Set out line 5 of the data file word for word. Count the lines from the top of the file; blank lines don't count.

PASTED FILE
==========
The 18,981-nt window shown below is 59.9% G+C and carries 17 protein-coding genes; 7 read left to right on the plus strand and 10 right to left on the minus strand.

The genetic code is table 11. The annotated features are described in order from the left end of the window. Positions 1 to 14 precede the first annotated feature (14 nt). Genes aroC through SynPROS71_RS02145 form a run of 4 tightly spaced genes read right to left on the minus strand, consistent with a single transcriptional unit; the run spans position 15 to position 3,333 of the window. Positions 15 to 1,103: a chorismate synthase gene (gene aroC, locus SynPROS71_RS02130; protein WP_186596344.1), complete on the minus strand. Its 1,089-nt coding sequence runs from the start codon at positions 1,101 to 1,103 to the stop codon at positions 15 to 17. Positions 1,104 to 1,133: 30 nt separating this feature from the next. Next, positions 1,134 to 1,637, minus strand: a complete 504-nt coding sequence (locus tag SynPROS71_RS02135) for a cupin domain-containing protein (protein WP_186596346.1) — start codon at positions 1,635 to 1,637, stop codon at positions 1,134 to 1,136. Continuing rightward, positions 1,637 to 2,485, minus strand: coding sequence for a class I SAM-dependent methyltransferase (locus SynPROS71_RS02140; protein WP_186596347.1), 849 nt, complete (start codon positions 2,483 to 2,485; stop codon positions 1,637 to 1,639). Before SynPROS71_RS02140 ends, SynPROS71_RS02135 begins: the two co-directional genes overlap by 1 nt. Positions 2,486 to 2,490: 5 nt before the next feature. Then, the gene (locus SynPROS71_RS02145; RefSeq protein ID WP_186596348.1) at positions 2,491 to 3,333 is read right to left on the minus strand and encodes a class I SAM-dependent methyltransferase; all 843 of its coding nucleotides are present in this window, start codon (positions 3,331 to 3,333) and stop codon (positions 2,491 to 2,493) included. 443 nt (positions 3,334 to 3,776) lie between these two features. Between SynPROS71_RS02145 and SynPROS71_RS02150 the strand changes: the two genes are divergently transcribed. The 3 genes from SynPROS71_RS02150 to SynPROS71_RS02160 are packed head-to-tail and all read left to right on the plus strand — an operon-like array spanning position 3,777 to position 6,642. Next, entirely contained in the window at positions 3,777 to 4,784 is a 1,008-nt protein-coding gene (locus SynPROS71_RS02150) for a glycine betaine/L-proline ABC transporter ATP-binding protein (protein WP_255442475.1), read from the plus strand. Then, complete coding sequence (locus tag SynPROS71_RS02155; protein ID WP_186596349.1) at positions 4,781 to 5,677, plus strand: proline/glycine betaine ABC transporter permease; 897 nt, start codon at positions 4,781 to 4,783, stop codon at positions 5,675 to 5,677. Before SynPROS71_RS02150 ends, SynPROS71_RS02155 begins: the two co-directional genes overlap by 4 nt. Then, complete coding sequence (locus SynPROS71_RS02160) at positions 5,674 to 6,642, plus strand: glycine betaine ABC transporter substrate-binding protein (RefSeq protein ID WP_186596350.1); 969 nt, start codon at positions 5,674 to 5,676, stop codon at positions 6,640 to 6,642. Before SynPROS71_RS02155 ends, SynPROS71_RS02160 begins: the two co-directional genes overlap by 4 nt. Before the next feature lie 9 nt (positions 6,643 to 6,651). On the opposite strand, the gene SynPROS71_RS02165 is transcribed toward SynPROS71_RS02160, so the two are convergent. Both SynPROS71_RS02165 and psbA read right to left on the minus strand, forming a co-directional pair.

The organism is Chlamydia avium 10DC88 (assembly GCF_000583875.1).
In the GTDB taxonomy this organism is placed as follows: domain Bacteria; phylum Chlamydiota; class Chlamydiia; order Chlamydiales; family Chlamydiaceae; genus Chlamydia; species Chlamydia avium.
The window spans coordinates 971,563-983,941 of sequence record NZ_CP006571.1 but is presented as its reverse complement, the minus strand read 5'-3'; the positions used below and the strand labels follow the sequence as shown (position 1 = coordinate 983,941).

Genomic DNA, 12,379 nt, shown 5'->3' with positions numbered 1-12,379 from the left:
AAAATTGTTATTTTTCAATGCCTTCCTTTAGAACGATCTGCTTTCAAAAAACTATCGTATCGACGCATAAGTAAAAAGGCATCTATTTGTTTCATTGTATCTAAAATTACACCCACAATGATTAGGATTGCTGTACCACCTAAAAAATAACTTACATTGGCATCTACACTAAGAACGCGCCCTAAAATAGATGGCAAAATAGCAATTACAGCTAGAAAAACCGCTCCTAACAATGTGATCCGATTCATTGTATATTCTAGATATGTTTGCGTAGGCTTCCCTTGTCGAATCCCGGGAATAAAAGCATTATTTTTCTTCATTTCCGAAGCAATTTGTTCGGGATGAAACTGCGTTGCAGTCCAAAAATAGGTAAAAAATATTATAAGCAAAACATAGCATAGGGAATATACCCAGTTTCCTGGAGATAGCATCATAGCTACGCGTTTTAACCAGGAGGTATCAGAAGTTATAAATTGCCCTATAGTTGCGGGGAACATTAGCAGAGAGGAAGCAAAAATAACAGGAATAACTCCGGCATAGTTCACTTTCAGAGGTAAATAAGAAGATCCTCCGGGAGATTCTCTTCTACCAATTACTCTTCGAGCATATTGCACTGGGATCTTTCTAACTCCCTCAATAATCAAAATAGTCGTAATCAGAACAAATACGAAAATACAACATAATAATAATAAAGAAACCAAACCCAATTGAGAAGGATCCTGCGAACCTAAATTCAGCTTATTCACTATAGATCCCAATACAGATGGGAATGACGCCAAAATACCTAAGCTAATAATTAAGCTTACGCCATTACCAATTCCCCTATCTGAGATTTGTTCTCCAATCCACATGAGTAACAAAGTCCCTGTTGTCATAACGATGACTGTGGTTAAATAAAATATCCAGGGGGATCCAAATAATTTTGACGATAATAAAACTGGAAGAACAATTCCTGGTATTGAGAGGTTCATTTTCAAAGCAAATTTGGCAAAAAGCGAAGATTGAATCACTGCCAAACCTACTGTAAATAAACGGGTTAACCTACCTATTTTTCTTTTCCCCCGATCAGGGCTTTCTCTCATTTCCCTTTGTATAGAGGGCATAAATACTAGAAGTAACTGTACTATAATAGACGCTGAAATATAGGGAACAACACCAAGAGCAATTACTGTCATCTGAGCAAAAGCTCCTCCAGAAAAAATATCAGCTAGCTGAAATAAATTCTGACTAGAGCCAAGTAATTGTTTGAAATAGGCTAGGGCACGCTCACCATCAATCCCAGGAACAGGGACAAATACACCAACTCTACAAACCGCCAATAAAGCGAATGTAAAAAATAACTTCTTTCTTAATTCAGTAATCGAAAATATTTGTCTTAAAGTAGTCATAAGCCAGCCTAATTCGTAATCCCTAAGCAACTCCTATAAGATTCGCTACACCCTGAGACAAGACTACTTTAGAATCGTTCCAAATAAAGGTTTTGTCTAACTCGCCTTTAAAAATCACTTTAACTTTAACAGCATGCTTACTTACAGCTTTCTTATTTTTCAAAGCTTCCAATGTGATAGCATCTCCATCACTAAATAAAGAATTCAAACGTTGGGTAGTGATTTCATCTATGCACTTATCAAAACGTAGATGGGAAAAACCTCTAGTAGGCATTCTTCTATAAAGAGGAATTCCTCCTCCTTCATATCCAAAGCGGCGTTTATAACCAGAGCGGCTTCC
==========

The window spans coordinates 971,563-983,941 of sequence record NZ_CP006571.1 but is presented as its reverse complement, the minus strand read 5'-3'; the positions used below and the strand labels follow the sequence as shown (position 1 = coordinate 983,941).